Your Rights and Protections Against Surprise Medical Bills

What is “balance billing” (sometimes called “surprise billing”)?
When you see a doctor or other health care provider, you may owe certain out-of-pocket costs,
such as a copayment, coinsurance, and/or a deductible. You may have other costs or have to
pay the entire bill if you see a provider or visit a health care facility that isn’t in your health plan’s network.
“Out-of-network” describes providers and facilities that haven’t signed a contract with your
health plan. Out-of-network providers may be permitted to bill you for the difference between
what your plan agreed to pay and the full amount charged for a service. This is called “balance
billing.” This amount is likely more than in-network costs for the same service and might not
count toward your annual out-of-pocket limit.
“Surprise billing” is an unexpected balance bill. This can happen when you can’t control who is
involved in your care—like when you have an emergency or when you schedule a visit at an
in-network facility but are unexpectedly treated by an out-of-network provider.
You are protected from balance billing for:
Emergency services
If you have an emergency medical condition and get emergency services from an out-of-network provider or facility, the most the provider or facility may bill you is your plan’s in network cost-sharing amount (such as copayments and coinsurance). You can’t be balance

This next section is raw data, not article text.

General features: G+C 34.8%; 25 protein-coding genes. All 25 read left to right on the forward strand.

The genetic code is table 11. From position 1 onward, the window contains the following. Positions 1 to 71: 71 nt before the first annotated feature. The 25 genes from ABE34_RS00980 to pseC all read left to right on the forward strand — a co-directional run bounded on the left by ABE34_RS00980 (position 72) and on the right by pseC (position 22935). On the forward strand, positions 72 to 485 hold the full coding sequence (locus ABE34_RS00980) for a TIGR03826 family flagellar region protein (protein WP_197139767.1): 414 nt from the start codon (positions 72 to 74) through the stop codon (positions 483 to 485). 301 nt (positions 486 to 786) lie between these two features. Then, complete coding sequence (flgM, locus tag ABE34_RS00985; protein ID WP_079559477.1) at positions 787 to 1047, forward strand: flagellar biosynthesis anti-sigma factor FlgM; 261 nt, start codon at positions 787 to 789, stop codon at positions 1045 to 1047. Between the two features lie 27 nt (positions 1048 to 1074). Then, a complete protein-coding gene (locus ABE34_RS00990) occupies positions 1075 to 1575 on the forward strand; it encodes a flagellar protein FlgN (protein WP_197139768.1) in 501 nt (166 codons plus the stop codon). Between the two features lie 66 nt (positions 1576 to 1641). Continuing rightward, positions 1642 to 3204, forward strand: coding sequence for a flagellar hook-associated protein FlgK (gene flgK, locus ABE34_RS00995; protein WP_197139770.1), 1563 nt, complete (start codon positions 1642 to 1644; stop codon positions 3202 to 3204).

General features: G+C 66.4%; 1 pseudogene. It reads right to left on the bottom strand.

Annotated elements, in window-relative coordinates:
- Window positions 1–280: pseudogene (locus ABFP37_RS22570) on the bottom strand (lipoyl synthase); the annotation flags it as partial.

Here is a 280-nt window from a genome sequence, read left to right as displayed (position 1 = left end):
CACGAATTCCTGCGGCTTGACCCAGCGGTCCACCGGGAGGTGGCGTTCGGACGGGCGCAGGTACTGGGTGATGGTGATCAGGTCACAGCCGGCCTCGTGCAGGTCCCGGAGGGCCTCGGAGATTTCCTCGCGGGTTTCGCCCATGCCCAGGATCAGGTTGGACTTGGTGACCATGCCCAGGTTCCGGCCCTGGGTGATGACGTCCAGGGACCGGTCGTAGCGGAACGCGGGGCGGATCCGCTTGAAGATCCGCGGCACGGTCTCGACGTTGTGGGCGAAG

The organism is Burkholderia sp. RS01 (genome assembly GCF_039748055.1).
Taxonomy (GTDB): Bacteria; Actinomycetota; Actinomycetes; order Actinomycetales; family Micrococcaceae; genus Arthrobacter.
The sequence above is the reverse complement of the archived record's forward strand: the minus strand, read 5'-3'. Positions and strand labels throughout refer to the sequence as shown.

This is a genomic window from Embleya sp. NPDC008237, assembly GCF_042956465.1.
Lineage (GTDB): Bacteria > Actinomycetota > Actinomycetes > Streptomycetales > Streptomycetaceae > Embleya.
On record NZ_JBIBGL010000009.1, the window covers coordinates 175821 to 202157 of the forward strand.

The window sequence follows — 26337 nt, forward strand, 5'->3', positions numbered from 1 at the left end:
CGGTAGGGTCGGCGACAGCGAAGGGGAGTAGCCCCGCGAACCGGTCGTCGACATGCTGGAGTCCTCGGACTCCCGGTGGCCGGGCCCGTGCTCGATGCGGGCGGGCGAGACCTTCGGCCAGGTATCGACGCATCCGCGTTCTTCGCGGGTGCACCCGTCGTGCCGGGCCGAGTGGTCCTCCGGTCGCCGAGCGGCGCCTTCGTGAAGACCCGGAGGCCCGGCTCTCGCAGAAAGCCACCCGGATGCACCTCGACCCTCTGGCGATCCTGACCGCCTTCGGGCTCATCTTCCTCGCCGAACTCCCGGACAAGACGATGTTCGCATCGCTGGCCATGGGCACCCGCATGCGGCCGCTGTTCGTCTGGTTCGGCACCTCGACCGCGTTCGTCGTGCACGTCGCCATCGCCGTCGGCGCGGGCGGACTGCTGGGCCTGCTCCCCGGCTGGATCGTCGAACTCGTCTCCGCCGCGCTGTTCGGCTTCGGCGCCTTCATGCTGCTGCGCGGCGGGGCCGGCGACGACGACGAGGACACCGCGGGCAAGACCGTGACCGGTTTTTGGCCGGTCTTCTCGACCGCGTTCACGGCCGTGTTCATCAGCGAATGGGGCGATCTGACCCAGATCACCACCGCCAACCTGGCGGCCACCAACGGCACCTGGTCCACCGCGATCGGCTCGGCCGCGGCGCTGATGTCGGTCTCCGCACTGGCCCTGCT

billed for these emergency services. This includes services you may get after you’re in stable
condition, unless you give written consent and give up your protections not to be balanced billed for these post-stabilization services.
Certain services at an in-network hospital or ambulatory surgical center
When you get services from an in-network hospital or ambulatory surgical center, certain
providers there may be out-of-network. In these cases, the most those providers may bill you is
your plan’s in-network cost-sharing amount. This applies to emergency medicine, anesthesia,
pathology, radiology, laboratory, neonatology, assistant surgeon, hospitalist, or intensivist
services. These providers can’t balance bill you and may not ask you to give up your
protections not to be balance billed. If you get other services at these in-network facilities, out-of-network providers can’t balance bill you, unless you give written consent and give up your protections.
You’re never required to give up your protections from balance billing. You also aren’t
required to get care out-of-network. You can choose a provider or facility in your plan’s network.
Maryland-specific balance billing protections
If you are in a Health Maintenance Organization (HMO) governed by Maryland law, you may
not be balance billed for services covered by your plan, including ground ambulance services.
When you get emergency care or get treated by an out-of-network provider at an in-network
hospital or ambulatory surgical center, you are protected from surprise billing or balance billing.